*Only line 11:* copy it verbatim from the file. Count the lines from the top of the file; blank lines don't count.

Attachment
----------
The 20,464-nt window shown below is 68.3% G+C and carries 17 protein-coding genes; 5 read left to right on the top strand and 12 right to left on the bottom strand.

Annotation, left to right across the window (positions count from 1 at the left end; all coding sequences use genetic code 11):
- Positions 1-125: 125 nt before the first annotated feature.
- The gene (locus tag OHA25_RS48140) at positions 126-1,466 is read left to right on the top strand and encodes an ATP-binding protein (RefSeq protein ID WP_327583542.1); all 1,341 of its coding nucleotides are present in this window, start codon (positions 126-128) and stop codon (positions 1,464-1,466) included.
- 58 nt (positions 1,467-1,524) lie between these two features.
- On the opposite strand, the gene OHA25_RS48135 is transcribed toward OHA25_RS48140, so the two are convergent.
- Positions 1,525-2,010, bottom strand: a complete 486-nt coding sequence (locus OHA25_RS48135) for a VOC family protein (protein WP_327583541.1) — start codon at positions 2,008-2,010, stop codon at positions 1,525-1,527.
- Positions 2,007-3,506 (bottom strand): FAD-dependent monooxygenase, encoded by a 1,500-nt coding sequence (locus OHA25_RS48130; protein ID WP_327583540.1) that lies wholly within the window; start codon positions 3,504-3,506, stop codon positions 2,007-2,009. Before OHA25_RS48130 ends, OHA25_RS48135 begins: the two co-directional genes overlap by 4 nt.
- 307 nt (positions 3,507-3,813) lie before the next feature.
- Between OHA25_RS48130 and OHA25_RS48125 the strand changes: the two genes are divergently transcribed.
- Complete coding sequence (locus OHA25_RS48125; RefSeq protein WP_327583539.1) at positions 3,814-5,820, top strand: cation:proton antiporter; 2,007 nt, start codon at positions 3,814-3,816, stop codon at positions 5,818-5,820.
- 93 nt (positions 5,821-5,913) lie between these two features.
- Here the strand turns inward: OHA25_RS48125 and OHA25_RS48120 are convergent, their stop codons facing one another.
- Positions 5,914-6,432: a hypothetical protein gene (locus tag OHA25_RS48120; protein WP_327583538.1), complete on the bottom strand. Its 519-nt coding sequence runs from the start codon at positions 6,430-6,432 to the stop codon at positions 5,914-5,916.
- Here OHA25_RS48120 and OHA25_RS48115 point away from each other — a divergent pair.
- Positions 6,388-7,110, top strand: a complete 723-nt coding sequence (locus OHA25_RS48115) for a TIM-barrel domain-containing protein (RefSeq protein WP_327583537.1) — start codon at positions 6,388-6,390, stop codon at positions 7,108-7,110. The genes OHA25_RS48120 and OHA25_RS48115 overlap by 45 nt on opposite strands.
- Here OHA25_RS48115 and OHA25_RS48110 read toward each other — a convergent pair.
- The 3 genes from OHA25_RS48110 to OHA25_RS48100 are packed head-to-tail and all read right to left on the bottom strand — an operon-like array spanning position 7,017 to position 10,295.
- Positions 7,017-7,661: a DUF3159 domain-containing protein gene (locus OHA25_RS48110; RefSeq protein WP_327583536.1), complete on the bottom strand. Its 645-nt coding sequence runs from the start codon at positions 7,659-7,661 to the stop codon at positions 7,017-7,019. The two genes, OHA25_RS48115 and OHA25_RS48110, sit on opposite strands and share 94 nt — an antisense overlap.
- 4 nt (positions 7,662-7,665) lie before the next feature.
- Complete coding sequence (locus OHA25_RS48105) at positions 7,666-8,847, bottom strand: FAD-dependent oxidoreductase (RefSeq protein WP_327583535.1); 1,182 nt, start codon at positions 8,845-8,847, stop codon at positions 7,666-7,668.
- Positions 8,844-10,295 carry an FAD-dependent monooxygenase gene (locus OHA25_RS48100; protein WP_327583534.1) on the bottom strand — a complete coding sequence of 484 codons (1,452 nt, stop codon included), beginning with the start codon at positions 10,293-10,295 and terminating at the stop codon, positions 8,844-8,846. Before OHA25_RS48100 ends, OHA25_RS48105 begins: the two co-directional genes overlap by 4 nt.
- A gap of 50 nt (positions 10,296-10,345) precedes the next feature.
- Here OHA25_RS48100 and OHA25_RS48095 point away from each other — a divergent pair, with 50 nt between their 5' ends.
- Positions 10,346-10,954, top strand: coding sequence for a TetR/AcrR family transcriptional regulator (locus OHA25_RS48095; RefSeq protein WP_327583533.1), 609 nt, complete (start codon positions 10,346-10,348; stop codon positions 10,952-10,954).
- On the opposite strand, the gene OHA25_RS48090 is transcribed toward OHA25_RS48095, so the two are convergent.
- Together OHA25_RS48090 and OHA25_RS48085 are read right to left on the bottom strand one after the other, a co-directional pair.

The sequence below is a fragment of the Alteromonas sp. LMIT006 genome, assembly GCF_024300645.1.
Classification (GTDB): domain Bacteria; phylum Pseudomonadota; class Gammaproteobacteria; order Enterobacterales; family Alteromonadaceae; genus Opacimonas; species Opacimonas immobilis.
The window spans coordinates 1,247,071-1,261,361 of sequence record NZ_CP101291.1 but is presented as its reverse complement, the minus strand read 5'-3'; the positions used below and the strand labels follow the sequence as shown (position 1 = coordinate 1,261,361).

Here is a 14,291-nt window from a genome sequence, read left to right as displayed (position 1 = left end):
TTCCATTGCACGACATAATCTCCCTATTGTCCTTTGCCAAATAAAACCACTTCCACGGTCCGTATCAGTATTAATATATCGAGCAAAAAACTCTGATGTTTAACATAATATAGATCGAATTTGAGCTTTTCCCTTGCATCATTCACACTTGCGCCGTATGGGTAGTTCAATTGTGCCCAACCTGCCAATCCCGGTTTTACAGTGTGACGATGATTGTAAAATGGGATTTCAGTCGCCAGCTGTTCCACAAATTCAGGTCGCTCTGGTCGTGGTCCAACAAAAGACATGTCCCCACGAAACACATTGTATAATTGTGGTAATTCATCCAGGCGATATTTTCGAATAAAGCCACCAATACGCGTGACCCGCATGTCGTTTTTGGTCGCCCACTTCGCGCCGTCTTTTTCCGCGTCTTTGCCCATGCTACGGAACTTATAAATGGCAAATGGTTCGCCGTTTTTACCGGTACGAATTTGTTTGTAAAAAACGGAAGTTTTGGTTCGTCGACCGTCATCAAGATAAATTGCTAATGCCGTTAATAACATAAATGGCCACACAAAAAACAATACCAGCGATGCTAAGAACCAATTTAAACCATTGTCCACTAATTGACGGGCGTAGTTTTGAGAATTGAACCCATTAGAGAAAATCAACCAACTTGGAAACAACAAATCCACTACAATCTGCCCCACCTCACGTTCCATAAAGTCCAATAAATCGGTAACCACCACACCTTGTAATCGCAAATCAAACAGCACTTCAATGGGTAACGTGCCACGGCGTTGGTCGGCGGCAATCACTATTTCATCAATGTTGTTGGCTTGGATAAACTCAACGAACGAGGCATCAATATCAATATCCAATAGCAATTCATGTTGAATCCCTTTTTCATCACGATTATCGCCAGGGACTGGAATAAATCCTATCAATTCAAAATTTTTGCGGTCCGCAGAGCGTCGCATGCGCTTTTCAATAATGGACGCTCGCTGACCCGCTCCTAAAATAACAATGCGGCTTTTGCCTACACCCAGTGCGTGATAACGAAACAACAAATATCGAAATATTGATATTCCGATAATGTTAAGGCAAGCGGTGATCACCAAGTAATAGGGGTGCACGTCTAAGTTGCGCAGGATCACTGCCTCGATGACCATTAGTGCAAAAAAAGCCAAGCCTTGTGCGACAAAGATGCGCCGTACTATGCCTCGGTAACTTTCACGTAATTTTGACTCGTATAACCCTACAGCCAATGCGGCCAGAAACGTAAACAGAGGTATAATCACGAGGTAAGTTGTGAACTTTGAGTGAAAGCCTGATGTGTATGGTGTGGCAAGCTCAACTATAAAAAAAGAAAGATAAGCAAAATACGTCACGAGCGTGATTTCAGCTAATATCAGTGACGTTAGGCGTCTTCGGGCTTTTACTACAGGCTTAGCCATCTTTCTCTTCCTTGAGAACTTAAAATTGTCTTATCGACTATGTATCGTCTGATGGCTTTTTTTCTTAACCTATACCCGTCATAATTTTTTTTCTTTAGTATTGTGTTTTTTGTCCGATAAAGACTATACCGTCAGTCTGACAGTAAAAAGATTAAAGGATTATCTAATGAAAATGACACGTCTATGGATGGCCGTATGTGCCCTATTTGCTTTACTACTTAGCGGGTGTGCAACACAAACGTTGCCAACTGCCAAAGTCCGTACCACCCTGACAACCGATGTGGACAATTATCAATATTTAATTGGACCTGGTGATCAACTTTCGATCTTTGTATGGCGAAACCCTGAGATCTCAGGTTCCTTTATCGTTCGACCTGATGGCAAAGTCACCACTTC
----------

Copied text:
- Complete coding sequence (locus OHA25_RS48125; RefSeq protein WP_327583539.1) at positions 3,814-5,820, top strand: cation:proton antiporter; 2,007 nt, start codon at positions 3,814-3,816, stop codon at positions 5,818-5,820.